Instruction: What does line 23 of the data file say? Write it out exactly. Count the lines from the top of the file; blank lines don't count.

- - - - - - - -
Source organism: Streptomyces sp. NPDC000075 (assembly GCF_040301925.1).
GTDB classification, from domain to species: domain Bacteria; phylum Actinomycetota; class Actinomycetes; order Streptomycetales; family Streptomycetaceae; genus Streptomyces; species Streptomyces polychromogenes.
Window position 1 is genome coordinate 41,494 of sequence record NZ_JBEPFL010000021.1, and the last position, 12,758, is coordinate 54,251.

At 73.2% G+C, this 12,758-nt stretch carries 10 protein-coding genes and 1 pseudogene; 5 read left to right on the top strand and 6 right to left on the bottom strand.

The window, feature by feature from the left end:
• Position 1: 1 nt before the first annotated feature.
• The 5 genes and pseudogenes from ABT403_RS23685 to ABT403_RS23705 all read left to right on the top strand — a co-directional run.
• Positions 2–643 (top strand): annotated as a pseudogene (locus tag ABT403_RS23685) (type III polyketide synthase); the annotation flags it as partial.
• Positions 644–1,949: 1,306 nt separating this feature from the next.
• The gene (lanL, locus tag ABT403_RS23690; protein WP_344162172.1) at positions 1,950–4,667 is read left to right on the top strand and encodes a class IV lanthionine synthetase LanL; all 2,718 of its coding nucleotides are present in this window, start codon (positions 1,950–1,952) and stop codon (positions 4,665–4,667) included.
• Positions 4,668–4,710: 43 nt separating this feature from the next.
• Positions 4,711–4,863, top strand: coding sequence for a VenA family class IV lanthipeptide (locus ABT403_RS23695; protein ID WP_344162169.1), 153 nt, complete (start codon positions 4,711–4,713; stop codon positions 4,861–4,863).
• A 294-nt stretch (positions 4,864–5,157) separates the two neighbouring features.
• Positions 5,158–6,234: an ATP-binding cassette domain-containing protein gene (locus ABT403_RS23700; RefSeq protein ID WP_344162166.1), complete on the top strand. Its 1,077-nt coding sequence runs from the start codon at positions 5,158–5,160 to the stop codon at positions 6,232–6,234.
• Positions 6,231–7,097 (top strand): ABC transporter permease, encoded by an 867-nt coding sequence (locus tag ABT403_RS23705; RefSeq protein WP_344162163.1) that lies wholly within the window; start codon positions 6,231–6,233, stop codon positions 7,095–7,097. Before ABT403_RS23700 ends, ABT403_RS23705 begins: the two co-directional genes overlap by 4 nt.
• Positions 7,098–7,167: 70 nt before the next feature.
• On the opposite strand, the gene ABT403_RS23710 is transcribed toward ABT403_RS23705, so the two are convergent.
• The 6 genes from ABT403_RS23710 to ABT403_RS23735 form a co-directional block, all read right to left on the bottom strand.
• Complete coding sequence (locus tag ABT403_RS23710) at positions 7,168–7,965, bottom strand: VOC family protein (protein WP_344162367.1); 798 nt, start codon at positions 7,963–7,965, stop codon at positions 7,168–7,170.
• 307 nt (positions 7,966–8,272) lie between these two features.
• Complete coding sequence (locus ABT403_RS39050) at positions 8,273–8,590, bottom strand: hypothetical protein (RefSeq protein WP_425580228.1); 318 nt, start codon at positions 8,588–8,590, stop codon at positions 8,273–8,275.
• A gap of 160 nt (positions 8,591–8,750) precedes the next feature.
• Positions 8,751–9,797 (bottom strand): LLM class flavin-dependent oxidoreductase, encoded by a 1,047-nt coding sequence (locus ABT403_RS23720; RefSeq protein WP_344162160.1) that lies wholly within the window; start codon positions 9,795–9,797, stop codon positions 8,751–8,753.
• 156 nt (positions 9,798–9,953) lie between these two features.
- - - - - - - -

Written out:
• Positions 8,751–9,797 (bottom strand): LLM class flavin-dependent oxidoreductase, encoded by a 1,047-nt coding sequence (locus ABT403_RS23720; RefSeq protein WP_344162160.1) that lies wholly within the window; start codon positions 9,795–9,797, stop codon positions 8,751–8,753.